By Tashana Smith:
Going to college is a big step, especially if you’re enrolling 10 or more years after you have graduated high school. There are some ups and downs. There are those who go to college already diagnosed with a mental illness, which in my belief it makes it more stressful for them. Then you have those students who attend college and think nothing is wrong with them. They ignore all the signs and symptoms that are present.
According to the National Alliance on Mental Health (NAMI), one in four students have a diagnosable illness. Of these students, 40 percent of them do not choose to seek help. 80 percent feel overwhelmed by their responsibilities and 50 percent have become so anxious that they begin to struggle in school.
There are different forms of mental illness that differ from person to person. There is depression, which can be a result from a chemical imbalance in your brain. Some of the symptoms of depression are changes in sleep habits, such as not getting enough sleep or sleeping too much, and appetite changes, such as eating more than usual or not eating properly. Changes in thought patterns can be a symptom also, meaning the individual is always seeing the glass as half empty. Having trouble paying attention or concentrating can also be a symptom.
Emotional symptoms include feelings of sadness, feeling overwhelmed, feelings of hopelessness and feelings of powerlessness. If you are concerned about a friend or loved one, there are signs to look for, such as not enjoying the activities they once loved, no longer attending classes or social outings. They may be experiencing extreme anger or sadness over an event that has happened in their life. They may often talk about death or suicide.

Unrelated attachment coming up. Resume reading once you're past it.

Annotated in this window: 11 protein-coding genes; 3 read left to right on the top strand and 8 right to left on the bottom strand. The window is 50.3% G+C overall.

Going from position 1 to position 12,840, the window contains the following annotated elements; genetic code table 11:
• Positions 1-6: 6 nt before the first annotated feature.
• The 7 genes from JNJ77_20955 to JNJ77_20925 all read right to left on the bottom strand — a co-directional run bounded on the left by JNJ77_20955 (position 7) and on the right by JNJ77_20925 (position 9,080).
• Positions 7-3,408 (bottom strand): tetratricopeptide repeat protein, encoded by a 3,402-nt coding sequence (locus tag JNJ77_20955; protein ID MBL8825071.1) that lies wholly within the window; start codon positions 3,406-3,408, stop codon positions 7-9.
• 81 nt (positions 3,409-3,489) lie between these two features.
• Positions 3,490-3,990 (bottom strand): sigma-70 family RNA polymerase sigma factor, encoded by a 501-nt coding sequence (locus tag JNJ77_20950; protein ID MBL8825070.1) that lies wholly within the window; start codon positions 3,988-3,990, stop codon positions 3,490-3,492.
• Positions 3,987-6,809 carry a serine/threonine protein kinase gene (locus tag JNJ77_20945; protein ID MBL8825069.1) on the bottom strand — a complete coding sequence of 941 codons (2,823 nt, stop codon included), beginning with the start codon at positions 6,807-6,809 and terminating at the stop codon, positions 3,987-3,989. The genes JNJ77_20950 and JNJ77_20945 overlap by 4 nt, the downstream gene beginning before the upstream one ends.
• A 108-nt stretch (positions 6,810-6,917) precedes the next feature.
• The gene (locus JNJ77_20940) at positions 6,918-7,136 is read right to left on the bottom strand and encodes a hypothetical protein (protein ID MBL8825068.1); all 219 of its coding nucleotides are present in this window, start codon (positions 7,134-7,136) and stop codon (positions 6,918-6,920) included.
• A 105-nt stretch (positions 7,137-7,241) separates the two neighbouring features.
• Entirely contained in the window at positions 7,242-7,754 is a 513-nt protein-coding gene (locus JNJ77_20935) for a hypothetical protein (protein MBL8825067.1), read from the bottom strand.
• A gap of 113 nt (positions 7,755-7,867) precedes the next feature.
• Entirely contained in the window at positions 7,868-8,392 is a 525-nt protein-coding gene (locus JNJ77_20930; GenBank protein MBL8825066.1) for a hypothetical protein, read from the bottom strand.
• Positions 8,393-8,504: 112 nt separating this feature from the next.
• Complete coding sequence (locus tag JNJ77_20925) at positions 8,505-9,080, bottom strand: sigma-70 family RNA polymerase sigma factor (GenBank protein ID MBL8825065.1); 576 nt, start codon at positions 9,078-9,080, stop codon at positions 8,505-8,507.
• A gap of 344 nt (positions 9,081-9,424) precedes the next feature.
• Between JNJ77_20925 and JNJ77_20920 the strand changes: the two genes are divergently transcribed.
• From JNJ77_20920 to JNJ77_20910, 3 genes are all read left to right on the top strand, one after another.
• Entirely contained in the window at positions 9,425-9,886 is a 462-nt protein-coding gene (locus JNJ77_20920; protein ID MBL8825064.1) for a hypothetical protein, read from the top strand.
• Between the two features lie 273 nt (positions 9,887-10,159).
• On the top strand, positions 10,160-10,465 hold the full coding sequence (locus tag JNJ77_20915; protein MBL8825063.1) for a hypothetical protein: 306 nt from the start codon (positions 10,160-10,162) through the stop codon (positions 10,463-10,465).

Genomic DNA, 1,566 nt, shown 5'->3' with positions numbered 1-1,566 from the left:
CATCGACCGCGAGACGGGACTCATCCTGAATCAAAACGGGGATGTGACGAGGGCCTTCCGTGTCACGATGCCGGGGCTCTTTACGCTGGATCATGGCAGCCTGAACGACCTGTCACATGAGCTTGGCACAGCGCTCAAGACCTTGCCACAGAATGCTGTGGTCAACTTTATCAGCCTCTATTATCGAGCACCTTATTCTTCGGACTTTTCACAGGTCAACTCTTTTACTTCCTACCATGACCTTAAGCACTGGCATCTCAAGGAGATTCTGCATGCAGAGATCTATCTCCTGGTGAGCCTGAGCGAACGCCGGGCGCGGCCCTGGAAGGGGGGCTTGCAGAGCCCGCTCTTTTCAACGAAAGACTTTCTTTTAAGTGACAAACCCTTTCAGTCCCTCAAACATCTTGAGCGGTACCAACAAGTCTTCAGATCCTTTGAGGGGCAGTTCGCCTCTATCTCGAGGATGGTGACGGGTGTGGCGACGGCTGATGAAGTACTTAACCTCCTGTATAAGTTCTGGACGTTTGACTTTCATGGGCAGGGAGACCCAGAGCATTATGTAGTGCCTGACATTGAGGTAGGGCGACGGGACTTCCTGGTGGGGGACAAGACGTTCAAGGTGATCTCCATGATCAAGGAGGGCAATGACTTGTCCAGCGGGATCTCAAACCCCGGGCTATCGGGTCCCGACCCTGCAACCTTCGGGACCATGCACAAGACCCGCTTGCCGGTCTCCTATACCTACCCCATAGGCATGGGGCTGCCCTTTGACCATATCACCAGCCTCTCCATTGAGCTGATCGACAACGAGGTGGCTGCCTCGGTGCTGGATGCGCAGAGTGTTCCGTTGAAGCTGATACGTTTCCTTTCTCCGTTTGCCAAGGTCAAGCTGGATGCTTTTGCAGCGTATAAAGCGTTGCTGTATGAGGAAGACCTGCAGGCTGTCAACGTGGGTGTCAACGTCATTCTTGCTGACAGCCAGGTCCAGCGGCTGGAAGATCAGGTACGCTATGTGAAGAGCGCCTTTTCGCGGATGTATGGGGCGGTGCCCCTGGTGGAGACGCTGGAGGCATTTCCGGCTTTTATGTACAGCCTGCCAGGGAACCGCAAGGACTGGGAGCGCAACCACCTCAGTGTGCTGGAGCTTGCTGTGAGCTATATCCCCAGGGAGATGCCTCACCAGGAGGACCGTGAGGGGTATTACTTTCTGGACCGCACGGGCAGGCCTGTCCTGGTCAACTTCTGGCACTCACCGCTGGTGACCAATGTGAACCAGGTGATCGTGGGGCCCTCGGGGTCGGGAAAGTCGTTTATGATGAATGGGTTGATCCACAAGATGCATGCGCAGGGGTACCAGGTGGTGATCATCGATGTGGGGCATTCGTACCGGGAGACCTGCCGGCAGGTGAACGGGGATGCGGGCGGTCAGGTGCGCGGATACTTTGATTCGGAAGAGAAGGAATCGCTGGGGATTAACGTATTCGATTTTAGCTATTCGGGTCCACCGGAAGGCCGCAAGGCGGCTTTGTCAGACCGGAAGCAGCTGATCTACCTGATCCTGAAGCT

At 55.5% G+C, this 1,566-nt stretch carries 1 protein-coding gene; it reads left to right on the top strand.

Another common mental illness is anxiety disorder. Often people get anxiety on a daily basis, but treatment is necessary when it begins to interfere with your daily life, halting your ability to function and causing an immense amount of stress and fear. Common symptoms of anxiety are stress and apprehension, irritability, trouble concentrating, shortness of breath, headaches and muscle pain and tension.
These disorders can be a life altering experience, I know because I go through it on a daily basis. But there is help. If not treated, mental illness can lead to suicide, so watch closely for changes in people’s speech, mood or behavior.
If you or someone you know is struggling with mental health issues and not sure where to turn, there is the Counseling Center at AC where you can get the help you need. To make an appointment, call (806) 371-5900 or go to the Ask AC counter or call the Texas Panhandle Centers at 806-358-1681. And if you feel like you can’t wait to talk to someone call the crisis line at 806-359-6699 (Amarillo Area) or 1-800-692-4039 (Toll Free). Out of all the stress in life, taking your life is not the answer.